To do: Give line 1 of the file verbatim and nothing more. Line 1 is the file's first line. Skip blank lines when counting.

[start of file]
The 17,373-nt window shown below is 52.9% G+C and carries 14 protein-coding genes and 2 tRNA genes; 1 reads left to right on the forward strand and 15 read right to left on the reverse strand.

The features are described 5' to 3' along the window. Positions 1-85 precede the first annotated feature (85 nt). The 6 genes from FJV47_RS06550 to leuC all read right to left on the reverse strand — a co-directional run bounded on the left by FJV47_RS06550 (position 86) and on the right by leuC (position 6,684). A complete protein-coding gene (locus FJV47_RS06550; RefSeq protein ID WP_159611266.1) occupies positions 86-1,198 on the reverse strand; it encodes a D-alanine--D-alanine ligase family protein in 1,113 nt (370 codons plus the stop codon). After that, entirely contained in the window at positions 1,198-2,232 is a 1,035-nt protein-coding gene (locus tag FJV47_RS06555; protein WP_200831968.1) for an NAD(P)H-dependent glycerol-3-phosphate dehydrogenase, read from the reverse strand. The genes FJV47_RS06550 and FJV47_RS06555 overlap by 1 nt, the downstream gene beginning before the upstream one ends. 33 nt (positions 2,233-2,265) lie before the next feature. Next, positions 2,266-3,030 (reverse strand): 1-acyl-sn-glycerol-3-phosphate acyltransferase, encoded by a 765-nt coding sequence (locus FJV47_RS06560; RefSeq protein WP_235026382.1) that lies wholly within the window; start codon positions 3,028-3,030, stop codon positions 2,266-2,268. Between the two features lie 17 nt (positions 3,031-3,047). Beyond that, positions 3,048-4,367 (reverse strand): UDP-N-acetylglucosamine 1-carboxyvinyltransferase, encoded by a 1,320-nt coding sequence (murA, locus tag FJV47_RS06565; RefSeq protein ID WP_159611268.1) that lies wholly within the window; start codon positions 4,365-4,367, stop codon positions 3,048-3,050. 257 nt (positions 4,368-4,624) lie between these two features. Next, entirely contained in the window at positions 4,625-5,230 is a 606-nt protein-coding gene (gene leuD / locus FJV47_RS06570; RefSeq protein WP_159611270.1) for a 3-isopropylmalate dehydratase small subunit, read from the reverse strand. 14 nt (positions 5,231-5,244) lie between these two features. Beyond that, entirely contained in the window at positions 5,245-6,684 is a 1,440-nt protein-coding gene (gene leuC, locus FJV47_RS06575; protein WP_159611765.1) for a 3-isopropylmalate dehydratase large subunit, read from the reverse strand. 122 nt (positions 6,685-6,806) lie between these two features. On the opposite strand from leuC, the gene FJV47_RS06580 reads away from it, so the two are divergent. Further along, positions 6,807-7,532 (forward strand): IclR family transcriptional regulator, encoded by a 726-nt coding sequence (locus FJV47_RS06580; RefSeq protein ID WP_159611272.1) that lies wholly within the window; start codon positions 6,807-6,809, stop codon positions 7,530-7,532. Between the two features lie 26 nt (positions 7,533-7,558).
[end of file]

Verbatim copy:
The 17,373-nt window shown below is 52.9% G+C and carries 14 protein-coding genes and 2 tRNA genes; 1 reads left to right on the forward strand and 15 read right to left on the reverse strand.